E-recruitment: Easing hiring woes
03 April 2002
By LEAH B. del CASTILLO, Sub-Editor
MANILA, PHILIPPINES | Wednesday, April 3, 2002

First of three parts

Companies in search of the right talent to fill their ranks have a new tool in online recruitment, which allows them to reach prospective employees through the Internet. In contrast with the traditional hiring process, online recruitment offers speed and efficiency which newspaper ads most of the time do not assure.

Estimates where it is already a phenomenon show that online recruitment -- or e-recruitment as it is also known -- is a profitable business.

For Western Europe, the International Data Corp. (IDC) estimates that the e-recruitment business would be worth $4.5 billion by 2005.

In the United States, the International Herald Tribune last month reported, citing IDC figures, that domestic revenue for online jobsites last year grew by 38% to $727 million, while revenue newspaper job ads fell by 35% to $5.7 billion.

An estimate for the Philippines put the worth of online recruitment at $1.1 billion by 2003.

A number of businesses have been established in the past few years offering companies the benefits of using online recruitment, among them Philippines and, which is owned and maintained by Web Philippines, Inc. Even the government has gotten into the act with its online recruitment service Phil-JobNet.


In a country with high unemployment rate and increasing use of the Internet, these e-recruitment sites may yet become a staple in job recruitment, if more companies soon realize the profits of availing of this service.

"Online recruitment is a very effective means of finding jobs for Filipinos here and abroad," Joyce O. See, brand head, said in an e-mail interview.

"This serves as a venue for employers and job seekers to interact. This puts Filipinos in touch with thousands of employers, local and foreign, who are actively looking for qualified applicants."

Sifting through and processing numerous job applications are some functions from which companies are spared with the use of e-recruitment services.

"It's really a question of how much better or how much we could improve processes, making them more efficient. This includes costs -- how much more cost-efficient recruitment can be," Candice L. Alabanza, Jobstreet Philippines general manager, told BusinessWorld.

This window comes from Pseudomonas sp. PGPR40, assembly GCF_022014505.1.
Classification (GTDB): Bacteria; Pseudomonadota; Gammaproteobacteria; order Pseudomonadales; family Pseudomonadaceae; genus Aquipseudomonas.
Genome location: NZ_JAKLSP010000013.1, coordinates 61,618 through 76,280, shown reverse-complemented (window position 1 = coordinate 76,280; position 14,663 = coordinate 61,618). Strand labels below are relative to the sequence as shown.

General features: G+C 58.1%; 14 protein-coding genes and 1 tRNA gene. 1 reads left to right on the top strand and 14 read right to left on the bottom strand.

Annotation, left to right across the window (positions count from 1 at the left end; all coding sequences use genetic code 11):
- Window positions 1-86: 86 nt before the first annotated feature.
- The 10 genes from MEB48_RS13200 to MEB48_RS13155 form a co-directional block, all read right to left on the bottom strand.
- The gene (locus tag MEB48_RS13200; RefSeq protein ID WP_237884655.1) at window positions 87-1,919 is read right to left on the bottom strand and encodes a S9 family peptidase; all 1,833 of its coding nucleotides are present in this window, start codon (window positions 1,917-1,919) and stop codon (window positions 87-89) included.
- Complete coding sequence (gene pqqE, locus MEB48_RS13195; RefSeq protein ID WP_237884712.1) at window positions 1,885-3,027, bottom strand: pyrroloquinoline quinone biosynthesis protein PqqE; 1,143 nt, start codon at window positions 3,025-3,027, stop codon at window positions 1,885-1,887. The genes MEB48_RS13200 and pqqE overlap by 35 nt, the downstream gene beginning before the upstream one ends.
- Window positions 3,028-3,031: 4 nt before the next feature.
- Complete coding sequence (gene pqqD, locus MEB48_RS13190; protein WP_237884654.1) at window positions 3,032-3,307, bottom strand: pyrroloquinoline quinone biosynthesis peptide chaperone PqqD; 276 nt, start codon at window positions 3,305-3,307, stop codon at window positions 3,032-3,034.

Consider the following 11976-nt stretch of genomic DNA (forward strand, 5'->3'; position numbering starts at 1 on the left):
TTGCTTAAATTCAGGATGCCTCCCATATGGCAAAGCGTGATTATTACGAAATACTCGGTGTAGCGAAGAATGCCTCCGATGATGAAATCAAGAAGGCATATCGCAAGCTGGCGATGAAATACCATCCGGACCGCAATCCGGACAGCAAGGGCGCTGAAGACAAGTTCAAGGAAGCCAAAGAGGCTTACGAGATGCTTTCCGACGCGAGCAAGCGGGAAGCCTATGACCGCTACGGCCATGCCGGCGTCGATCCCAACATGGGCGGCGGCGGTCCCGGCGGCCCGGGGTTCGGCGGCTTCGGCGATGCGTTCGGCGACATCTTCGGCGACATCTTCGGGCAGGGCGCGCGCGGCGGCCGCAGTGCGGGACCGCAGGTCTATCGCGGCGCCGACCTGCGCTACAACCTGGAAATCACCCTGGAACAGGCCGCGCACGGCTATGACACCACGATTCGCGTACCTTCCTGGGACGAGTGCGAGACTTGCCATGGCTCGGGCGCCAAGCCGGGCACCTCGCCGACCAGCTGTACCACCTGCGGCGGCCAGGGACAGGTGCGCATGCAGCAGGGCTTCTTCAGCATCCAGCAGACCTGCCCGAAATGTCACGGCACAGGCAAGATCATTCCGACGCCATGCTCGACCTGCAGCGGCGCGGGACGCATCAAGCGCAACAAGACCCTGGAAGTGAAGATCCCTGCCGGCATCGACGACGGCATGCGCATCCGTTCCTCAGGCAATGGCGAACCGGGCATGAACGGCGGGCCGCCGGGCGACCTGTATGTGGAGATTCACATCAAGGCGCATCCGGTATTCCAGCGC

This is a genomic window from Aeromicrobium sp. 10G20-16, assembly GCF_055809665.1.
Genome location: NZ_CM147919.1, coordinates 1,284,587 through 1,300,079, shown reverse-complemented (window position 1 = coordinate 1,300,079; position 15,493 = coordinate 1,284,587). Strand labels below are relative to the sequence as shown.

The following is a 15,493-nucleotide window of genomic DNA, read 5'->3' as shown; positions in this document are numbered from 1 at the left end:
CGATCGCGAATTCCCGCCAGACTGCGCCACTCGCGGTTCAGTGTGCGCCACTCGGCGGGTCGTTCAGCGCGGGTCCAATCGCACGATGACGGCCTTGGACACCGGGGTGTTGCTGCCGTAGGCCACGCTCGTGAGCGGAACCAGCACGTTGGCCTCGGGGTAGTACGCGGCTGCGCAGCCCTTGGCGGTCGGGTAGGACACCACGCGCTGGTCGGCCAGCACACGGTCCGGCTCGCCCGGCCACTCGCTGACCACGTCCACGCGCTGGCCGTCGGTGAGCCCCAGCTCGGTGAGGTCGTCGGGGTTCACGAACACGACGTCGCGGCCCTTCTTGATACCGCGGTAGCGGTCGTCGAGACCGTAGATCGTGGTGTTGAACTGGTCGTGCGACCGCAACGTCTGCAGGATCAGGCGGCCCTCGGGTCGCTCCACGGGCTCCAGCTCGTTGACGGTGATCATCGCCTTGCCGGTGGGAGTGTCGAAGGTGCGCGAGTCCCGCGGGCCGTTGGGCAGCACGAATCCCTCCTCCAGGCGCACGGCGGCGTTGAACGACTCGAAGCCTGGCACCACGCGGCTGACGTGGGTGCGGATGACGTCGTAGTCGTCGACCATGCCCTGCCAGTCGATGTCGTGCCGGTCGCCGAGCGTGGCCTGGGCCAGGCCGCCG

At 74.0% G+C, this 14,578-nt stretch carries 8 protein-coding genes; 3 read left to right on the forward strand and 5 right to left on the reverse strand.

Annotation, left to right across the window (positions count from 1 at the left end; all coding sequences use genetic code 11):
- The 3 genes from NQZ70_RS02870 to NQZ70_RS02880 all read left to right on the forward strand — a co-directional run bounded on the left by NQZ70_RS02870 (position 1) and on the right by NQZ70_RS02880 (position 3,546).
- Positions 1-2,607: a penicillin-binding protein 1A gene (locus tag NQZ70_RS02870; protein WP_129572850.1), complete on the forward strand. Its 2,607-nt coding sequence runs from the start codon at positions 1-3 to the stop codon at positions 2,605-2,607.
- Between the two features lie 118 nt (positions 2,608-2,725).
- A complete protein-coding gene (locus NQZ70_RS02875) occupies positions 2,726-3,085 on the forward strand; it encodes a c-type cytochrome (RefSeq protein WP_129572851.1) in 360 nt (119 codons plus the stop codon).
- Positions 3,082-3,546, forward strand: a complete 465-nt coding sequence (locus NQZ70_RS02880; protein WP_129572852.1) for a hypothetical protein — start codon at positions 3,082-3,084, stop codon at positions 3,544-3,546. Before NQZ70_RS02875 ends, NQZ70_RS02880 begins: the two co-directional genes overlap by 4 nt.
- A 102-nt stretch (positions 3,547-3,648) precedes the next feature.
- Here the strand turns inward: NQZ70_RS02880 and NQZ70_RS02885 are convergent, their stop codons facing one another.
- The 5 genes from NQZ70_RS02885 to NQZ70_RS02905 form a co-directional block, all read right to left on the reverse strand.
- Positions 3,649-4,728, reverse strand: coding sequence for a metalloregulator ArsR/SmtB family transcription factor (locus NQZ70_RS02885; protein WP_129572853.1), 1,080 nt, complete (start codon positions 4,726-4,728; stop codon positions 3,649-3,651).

The e-recruitment websites have a basic software tool allowing companies to post their ads on the site, for a fee. Jobstreet, which started operations in the country in late 1999, has SiVA, a program that allows companies to create, edit and customize their own ads online. The ads may then be accessed by the job seekers identified by Jobstreet as having the right qualifications, following the specifications of the hiring company.

With SiVA, potential employees are pre-selected and employers view only the most relevant data from the job applicant's resume. They are also able to compare the details of as many as 20 job applicants at a glance. As of November 2001, Jobstreet had 300,000 registered users, i.e. job seekers, and generated an average of 5.3 million page views a month. It boasts of some 15,000 visitors per day.

On the other hand, through, which was established in 1996, job seekers can submit their resumes via e-mail and may receive feedback on the same- day, "if not within the same hour," Ms. See said. Unlike Jobstreet, affords companies a look into their resume base, through another software tool, MyResume Manager, through .

This application helps employers organize and store resumes. Another tool, the Job Fit Analysis, helps employers screen applicants according to their qualifications. "Employers/recruiters can search through a database of over 20,000 online resumes," Ms. See said. The matching system offered by the Department of Labor and Employment's Phil-JobNet, operational since November 1998, follows a strict 100% correspondence and does not allow companies to search through its resume database.

Similarly, job seekers are not allowed to comb the applications. Phil-JobNet, through a software application, matches the job seeker with the employer; if a match occurs, only then is the job seeker referred to the company. "If the employers see the entire database, the tendency is for them to resort to manpower pooling.

Similarly, applicants who get to see all the job positions tend to apply for all the posts available even if they are not qualified," Zenaida A. Contreras, Phil-JobNet's supervising officer, said in an interview. Ms. Contreras pointed out that since Phil-JobNet is not moved by financial motives -- it does not charge companies and job seekers anything for their service -- it can afford to follow such strict criteria. "What we want is that the job vacancies be accessed by the right people.

Some job seekers, maybe out of laziness, would not try to look through all the postings," she said. "If we will fill all the vacancies, then it would greatly help the country's employment scenario." There are currently some 5,000 positions advertised in Phil-JobNet, while there are some 2,500 active job seekers, or those who renew their applications every 30 days. Its database, however, contains some 100,000 resumes.

Next Wednesday: Companies on e-recruitment, fill rates and a sketch of the country's work force

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